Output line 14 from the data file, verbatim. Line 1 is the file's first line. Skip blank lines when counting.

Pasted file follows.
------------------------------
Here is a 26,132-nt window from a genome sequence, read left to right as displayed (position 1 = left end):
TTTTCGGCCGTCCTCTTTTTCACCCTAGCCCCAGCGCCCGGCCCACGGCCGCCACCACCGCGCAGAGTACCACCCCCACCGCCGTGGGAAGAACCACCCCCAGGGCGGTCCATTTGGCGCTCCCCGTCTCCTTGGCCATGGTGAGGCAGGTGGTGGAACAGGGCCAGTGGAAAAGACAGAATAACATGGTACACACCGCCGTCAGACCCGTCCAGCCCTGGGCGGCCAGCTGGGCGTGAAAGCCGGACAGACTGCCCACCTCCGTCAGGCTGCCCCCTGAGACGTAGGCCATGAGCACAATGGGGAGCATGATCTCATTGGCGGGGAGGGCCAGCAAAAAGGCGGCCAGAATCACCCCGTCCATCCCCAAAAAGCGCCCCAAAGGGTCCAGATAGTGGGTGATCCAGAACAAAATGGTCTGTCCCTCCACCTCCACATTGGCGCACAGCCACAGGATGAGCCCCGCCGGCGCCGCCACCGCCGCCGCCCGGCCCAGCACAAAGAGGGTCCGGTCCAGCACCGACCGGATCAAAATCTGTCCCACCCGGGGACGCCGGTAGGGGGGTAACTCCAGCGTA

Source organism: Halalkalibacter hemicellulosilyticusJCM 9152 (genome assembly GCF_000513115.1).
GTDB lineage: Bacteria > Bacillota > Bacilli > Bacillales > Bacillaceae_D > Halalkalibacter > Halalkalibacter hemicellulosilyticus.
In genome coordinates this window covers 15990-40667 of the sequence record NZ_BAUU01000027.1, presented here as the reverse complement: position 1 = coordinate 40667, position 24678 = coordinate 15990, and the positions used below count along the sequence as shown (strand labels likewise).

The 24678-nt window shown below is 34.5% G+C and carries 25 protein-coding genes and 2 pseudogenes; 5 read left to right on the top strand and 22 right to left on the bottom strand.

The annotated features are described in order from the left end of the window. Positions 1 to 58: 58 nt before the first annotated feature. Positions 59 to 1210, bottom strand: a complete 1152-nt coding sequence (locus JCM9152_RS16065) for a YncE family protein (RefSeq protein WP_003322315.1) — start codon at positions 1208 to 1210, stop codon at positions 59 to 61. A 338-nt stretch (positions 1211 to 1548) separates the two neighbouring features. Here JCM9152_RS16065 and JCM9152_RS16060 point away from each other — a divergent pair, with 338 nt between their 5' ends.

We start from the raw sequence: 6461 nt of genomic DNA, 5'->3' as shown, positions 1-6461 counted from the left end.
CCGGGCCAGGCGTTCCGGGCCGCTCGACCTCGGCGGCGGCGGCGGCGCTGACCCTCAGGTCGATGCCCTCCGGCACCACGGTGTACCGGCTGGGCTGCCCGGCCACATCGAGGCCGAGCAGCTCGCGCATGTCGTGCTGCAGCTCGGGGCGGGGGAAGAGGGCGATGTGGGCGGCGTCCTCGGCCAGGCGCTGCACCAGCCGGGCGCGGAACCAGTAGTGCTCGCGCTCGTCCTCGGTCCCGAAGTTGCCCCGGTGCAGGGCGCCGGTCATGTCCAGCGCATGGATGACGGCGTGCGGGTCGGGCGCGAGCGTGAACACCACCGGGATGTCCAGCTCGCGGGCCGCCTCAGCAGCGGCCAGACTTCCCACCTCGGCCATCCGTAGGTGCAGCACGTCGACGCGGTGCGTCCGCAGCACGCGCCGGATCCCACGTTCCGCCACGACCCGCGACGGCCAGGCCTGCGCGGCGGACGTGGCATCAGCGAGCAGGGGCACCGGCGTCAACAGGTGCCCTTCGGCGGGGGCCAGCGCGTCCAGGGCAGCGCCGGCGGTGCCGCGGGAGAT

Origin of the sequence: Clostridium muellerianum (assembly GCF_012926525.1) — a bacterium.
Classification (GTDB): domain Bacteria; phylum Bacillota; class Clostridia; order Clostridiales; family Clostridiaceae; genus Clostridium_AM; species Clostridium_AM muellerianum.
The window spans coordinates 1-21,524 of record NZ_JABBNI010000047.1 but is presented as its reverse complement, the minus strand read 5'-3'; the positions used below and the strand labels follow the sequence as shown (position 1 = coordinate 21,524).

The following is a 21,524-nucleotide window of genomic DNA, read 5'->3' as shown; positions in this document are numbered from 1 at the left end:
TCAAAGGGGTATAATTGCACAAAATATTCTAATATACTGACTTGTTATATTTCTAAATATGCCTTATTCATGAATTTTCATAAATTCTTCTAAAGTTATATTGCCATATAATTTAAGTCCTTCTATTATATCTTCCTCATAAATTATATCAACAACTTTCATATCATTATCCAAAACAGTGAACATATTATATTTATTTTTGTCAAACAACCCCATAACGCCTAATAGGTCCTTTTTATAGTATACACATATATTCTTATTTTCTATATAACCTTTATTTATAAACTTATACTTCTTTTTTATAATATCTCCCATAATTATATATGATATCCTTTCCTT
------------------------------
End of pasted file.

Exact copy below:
TCAAAGGGGTATAATTGCACAAAATATTCTAATATACTGACTTGTTATATTTCTAAATATGCCTTATTCATGAATTTTCATAAATTCTTCTAAAGTTATATTGCCATATAATTTAAGTCCTTCTATTATATCTTCCTCATAAATTATATCAACAACTTTCATATCATTATCCAAAACAGTGAACATATTATATTTATTTTTGTCAAACAACCCCATAACGCCTAATAGGTCCTTTTTATAGTATACACATATATTCTTATTTTCTATATAACCTTTATTTATAAACTTATACTTCTTTTTTATAATATCTCCCATAATTATATATGATATCCTTTCCTT